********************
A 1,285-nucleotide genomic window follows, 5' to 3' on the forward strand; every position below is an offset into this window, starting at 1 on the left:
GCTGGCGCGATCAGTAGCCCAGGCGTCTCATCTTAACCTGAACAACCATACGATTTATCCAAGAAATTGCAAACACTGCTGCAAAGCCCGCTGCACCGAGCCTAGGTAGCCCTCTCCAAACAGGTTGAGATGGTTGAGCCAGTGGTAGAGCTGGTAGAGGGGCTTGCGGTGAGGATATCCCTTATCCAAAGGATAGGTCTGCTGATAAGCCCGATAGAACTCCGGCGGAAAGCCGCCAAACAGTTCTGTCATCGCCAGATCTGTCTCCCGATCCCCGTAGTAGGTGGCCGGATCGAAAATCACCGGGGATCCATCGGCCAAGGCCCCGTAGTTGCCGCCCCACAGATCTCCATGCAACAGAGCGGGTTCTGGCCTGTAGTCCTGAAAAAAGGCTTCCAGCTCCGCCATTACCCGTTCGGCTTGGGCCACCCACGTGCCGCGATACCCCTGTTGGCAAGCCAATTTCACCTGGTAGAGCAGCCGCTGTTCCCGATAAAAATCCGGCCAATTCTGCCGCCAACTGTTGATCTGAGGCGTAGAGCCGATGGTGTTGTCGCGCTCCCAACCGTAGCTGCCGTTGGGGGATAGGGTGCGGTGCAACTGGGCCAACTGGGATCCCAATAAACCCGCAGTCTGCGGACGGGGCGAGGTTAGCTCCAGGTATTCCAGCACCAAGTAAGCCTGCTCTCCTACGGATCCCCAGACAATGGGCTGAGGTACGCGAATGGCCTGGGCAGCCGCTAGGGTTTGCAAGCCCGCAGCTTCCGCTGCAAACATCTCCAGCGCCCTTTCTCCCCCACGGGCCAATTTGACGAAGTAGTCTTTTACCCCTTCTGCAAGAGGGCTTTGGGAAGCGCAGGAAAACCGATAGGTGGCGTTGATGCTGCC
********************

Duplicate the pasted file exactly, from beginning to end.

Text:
A 1,285-nucleotide genomic window follows, 5' to 3' on the forward strand; every position below is an offset into this window, starting at 1 on the left:
GCTGGCGCGATCAGTAGCCCAGGCGTCTCATCTTAACCTGAACAACCATACGATTTATCCAAGAAATTGCAAACACTGCTGCAAAGCCCGCTGCACCGAGCCTAGGTAGCCCTCTCCAAACAGGTTGAGATGGTTGAGCCAGTGGTAGAGCTGGTAGAGGGGCTTGCGGTGAGGATATCCCTTATCCAAAGGATAGGTCTGCTGATAAGCCCGATAGAACTCCGGCGGAAAGCCGCCAAACAGTTCTGTCATCGCCAGATCTGTCTCCCGATCCCCGTAGTAGGTGGCCGGATCGAAAATCACCGGGGATCCATCGGCCAAGGCCCCGTAGTTGCCGCCCCACAGATCTCCATGCAACAGAGCGGGTTCTGGCCTGTAGTCCTGAAAAAAGGCTTCCAGCTCCGCCATTACCCGTTCGGCTTGGGCCACCCACGTGCCGCGATACCCCTGTTGGCAAGCCAATTTCACCTGGTAGAGCAGCCGCTGTTCCCGATAAAAATCCGGCCAATTCTGCCGCCAACTGTTGATCTGAGGCGTAGAGCCGATGGTGTTGTCGCGCTCCCAACCGTAGCTGCCGTTGGGGGATAGGGTGCGGTGCAACTGGGCCAACTGGGATCCCAATAAACCCGCAGTCTGCGGACGGGGCGAGGTTAGCTCCAGGTATTCCAGCACCAAGTAAGCCTGCTCTCCTACGGATCCCCAGACAATGGGCTGAGGTACGCGAATGGCCTGGGCAGCCGCTAGGGTTTGCAAGCCCGCAGCTTCCGCTGCAAACATCTCCAGCGCCCTTTCTCCCCCACGGGCCAATTTGACGAAGTAGTCTTTTACCCCTTCTGCAAGAGGGCTTTGGGAAGCGCAGGAAAACCGATAGGTGGCGTTGATGCTGCC